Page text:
Value stocks have significantly outperformed growth stocks this year as the Federal Reserve turned off the funds. But investors stand little chance if they’re looking to buy an environmental, social, or governance fund that leans toward this style.
Many ESG investors underperform the broader market for a number of reasons: Funds in this niche are underweight the sectors driving market dominance, primarily fossil fuel companies, which are considered value play due to their low valuations. ESG funds are often overweight the technology sector, which is in a bear market.
When it comes to value ESG funds, their options are severely limited.
Only five mutual funds and exchange-traded funds are explicitly value-oriented, and four are index funds: Nuveen ESG Large-Cap Value ETF NULV,
Pimco RAFI ESG US ETF RAFE,
Calvert US Large Cap Value Responsible Index CFJAX,
and Praxis Value Index Fund MVIAX,
A fifth, Parnassus Endeavor PARWX,
is an actively managed mutual fund.
More than 550 sustainable funds are available to US investors, according to to Morningstar, but the vast majority are growth-oriented strategies, or a mix of growth and value but growth-biased due to market cap weighting.
The meager supply of ESG value funds isn’t surprising considering the style hasn’t been popular for so long. Todd Rosenbluth, head of research at ETF Trends, says value ETFs have been unpopular in recent years as the Fed kept interest rates low and tech stocks were boosted. He says the ESG ETF universe is still a relatively young category in terms of product development.
A cross-check of the sector holdings of the four index-based value funds shows that they are all underweight energy relative to their peers, with the large value category energy weighting around 7%. The biggest laggards among these funds are the Pimco and Calvert funds, which hold less than 0.5% in energy.
Give up performance for values?
Traditional value-added sectors such as energy and utilities are often heavily weighted by fossil fuel companies or companies with high carbon emissions. When these sectors perform well, as they are doing now, ESG investors who avoid these types of companies may have to settle for underperformance.
Rosenbluth is quick to point out that this doesn’t mean these sectors are always favored, even in value-driven market cycles.
“Even within the value sphere, there’s likely to be market rotation,” says Rosenbluth. “But if you own one of these, you might be disappointed that they don’t fare as well in this environment because of what they lack.”
But the near-term dampening of performance may not matter to ESG investors.
“I think investors in ESG products should be willing to forego some of the benefits because they prioritize companies that adhere to certain standards across all three of these pillars of ESG. If they wanted benchmark-like performance, they could just own the traditional benchmarks,” he says.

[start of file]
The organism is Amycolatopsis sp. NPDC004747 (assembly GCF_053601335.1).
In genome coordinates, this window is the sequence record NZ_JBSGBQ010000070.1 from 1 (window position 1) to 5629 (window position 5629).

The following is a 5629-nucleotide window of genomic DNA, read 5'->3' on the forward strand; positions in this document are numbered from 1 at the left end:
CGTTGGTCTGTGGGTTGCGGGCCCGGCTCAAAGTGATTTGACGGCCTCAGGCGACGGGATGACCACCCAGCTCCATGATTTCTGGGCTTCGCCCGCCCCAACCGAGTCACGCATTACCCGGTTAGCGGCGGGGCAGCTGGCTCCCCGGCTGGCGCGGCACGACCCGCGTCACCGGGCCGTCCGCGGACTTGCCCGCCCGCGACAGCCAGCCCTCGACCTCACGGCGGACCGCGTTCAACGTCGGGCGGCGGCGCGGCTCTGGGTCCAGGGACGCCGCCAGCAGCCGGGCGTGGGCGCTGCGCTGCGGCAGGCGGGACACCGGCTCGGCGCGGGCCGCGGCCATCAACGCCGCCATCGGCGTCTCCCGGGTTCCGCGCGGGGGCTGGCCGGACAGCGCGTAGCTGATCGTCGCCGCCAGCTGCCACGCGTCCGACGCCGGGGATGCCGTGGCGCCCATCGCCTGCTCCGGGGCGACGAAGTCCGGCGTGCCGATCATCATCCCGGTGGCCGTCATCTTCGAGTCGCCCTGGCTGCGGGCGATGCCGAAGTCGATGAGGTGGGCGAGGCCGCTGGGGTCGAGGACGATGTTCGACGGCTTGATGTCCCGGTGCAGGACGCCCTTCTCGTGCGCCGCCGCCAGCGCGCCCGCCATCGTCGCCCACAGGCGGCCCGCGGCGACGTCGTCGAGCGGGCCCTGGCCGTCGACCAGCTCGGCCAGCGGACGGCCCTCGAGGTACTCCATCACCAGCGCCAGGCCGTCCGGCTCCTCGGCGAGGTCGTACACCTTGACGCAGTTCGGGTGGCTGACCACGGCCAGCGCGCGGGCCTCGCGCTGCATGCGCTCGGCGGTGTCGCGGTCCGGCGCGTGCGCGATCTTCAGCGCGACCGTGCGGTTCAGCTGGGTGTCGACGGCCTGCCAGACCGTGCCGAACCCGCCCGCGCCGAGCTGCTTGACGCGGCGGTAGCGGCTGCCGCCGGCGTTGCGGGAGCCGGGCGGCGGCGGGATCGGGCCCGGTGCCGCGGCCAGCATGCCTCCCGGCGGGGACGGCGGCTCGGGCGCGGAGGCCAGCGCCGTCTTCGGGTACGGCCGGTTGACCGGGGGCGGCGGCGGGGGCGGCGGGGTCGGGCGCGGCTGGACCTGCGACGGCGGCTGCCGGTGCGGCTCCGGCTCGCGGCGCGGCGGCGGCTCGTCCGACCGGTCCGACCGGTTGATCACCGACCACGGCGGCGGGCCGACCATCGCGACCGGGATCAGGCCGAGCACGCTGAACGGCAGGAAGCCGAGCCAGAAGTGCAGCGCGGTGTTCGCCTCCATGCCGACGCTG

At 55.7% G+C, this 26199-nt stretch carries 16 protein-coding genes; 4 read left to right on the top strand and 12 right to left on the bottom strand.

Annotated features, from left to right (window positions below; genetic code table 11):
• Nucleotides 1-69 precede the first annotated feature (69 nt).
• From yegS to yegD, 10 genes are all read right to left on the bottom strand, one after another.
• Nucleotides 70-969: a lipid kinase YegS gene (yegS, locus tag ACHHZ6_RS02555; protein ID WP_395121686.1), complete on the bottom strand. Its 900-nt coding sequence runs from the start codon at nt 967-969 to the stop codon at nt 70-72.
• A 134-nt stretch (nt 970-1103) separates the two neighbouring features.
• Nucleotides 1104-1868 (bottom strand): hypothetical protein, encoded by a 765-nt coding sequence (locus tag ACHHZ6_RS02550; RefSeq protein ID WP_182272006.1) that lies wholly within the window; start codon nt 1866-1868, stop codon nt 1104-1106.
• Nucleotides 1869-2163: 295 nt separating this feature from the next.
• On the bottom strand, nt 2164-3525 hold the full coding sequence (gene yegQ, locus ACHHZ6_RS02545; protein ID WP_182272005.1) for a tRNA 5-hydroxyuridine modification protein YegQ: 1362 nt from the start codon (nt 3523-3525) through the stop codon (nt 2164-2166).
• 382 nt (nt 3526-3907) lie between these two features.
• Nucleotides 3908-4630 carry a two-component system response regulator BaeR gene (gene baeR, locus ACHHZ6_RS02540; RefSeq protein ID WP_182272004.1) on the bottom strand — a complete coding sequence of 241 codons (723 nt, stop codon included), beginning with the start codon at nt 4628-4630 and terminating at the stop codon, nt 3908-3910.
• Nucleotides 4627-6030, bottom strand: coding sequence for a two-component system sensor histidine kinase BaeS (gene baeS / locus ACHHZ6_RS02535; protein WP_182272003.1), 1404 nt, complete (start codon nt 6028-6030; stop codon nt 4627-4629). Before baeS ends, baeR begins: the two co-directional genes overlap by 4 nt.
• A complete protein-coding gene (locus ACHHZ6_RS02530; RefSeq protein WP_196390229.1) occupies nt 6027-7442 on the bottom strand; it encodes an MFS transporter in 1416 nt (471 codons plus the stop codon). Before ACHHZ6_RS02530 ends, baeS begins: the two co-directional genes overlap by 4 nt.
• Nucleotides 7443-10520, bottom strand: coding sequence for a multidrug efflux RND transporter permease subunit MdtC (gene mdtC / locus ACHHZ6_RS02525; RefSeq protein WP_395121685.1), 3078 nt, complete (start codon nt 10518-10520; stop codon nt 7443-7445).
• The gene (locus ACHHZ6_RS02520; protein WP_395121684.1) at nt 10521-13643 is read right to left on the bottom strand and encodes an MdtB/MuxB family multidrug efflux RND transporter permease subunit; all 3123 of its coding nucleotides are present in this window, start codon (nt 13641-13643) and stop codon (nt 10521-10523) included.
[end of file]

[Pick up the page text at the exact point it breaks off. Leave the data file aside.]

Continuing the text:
Jordan Farris, head of ETF products at Nuveen, says the firm’s ESG value fund has the most assets under management (AUM) of its 18 total ETFs, both ESG and non-ESG ETFs. This year alone, through May 1st, the ESG value fund saw $200 million in inflows.
Their suite of ESG ETFs was built to include names that were in the top 50% in each sector, and Nuveen imposed a low-carbon criterion to measure weighted average carbon emissions intensity versus non-ESG – to reduce products. In addition, sector weights are optimized to plus or minus 4% relative to the parent index to reduce tracking error. This helps ESG ETFs to be relatively close to industry representation compared to non-ESG ETFs.
Nuveen’s ESG value ETF has a 3.8% weighting for energy and includes names such as Halliburton HAL,
and Sempra Energy SRE,
Still, Farris says her ESG Value fund’s weighted average carbon intensity is lower than its peers. Morningstar calculates a carbon risk score for funds ranging from zero to 100, with 100 representing the highest risk. It shows Nuveen’s ESG Value fund carbon risk score of 7.28 versus the category average of 10.28.
“I would consider this an enhancement product rather than an absolute product. What we’re aiming for here is a higher ESG score and lower carbon emissions intensity with a very similar risk and reward profile to a standard non-ESG value index,” says Farris.
Look outside the funds
Jeff Finkelman, Managing Director of Sustainable Investments at Fiduciary Trust International, says that while ESG funds are currently underperforming, it’s important to keep a long-term time horizon in mind when thinking about sustainable investing as trends related to social issues, climate change and the inevitability of an energy transition will not go away.
Rather than looking at funds, investors may need to consider individual sectors, Finkelman says, suggesting companies in recycling, waste management, chemicals or industrial processes.
“These are the areas where ESG issues might be even more important over time as these long-term trends take hold,” he says.
https://www.marketwatch.com/story/you-can-count-value-oriented-esg-funds-on-one-hand-thats-painful-for-investors-as-tech-melts-down-11652103911?rss=1&siteid=rss Opinion: Value-oriented ESG funds can be counted on one hand. That’s painful for investors as the technology melts away